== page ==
Issue 8: Psychology of Kiting

Satire by Joseph Samuels


The history of kites was recorded more than 2500 years ago in China, Egypt and Greece. World history and culture contains many fascinating stories about kiting – stories from China, Japan, India, Indonesia that had underlying moral messages for their times. In modern times we know about the use of kites in war to spot enemy targets, to train fighter pilots and in spying. We also know of its importance in the development of cross-ocean radio, and rescue kites at sea. Kites, kite building and kite flying have been used in different societies to define status, and develop group-binding activities. In many cultures it is an important art and craft form. In Japan kite fights were used as a technique to prevent war among hostile groups. Though there is documented material about kites and/or kiters in early world history no archeological evidence has been found to substantiate any of the stories. Early kite materials, unlike modern ones, were ecologically politically correct – they were all biodegradable.

Kiting Today

Men and children have been described as the main players in the field of kiting until the modern era. Kiting today in the advanced nations is a gender and nationality conflict free activity, and could serve as a model to the national governments on all continents. Women freely enter kite building and kite flying projects and programs. In kite flying families [those who fly together, hang together], it is women who fly and the men who sew and design. In only one area, that is age related, have I witnessed ugly behavior-when children have asked their parents to permit them to fly the kites that had been purchased for them. A common response- “I’m still testing the kite for you, so stop nagging”.

Freudian Theory as Applied to Kiting

To truly understand kiting, one has to have a fundamental grasp of the psychological underpinnings of the kiting Movement. Kiting connects directly to man’s phylogenetic and ontogenetic development. This is so obvious that no explanation is required. Books can be written on this subject. An outline will be presented below because of the limitation of space. Freud, had he been alive today, would no doubt have said after witnessing kiting’s development, “A cigar is many times a cigar but a kite is prettier and more active [with exceptions noted in recent newspaper articles].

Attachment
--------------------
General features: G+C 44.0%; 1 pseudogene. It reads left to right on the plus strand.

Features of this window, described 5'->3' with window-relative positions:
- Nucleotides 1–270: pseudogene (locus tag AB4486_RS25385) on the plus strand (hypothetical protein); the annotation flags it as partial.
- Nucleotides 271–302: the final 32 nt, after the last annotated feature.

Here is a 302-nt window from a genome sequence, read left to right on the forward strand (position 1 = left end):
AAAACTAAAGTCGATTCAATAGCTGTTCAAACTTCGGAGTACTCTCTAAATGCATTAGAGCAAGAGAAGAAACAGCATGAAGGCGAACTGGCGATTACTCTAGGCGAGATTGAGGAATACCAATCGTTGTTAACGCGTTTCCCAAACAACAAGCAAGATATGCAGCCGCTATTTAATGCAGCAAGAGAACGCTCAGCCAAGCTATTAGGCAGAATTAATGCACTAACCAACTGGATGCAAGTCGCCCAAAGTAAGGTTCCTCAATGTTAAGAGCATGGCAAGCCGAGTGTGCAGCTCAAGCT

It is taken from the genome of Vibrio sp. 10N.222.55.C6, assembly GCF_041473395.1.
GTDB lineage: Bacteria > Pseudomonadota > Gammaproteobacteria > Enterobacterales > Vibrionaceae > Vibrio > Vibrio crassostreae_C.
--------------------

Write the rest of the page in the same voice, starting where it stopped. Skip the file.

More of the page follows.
Prenatal and Postnatal States

1. Prenatal state- swimming or floating in amniotic fluid is equivalent to flying. Kiting is natural sublimation of return to the womb fantasies. Being pulled – hither and thither- by the wind is reminiscent of hither-thither feelings in the womb.

2. Postnatal state- umbilical cord dependency is created once the kite is in the sky. 2, 3, and 4-string kite flying increases this dependency. Personal correspondence has revealed desires of flying up to 100 string kites as a means of gaining complete fulfillment- please correspond with the author of this article if you know of anyone who has reached this level of ecstasy.

Post Postnatal

1. Passive stage- just holding string, intake through eyes, coping with birth trauma as kite falls.

2. Separation from love object stage- kite moves away, flies higher, or string breaks. Coping with this early separation anxiety leads to developing skills to deal with adversity, sadness, curiosity and finally mastery.

3. Castration anxiety and penis envy stage has not been documented to date. Relevant data, research, and personal communication would be appreciated to cope with the paucity of material in this sensitive area.

4. Latency- group activities, friendly aggression and competitiveness are characteristics of this period. Some flyers never develop beyond this stage and live contented lives ever after.

5. Adolescence- characterized by power kiting, showing off, [demonstrating bigness or prettiness], and dressing the part: pins, T-shirts, hats and habitually wearing bizarre clothing.

6. Adulthood- attending conventions and festival, helping novices, designing and building kites, but mostly talking about the big one or the best fly. [The cigar still remains the cigar].

7. Old age- a stage that most kiters never reach. It is characterized by sitting and watching, tall stories, reminiscing about the day when…… Denial is also a major characteristic re: desires to buggy, bungy, power kiting. This major defense mechanism prevents many broken limbs and loss of life.

8. Terminality- a category related to kiters only. Having been connected to Big One Above, it is a natural step to even better flying days.

The above material is a summary, an overview. Many technical and cogent aspects have had to be omitted. Comments about important psychological issues that have been missed will be respectfully received. My apologies are sincerely extended to Adlerians, Jungians, Electologists and Cognitive Psychologists and the myriad of psychiatrists, social workers and psychotherapists whose views could not be presented as a counter point. I am sure that each one has a different view of the dynamics of kiteflying in our society today and what its effect will be on the next millennium.

Joseph is a 73 year old flier living in the Galilee, about 30 miles south of the border with Lebanon. He flies sportkites, fighters, and single lines, and also builds several kites a year. He runs kitebuilding classes for immigrant Ethiopian children, an enjoys teaching all children to fly. If you ever heading to Israel, contact KiteLife and we will tell you how to find Joseph!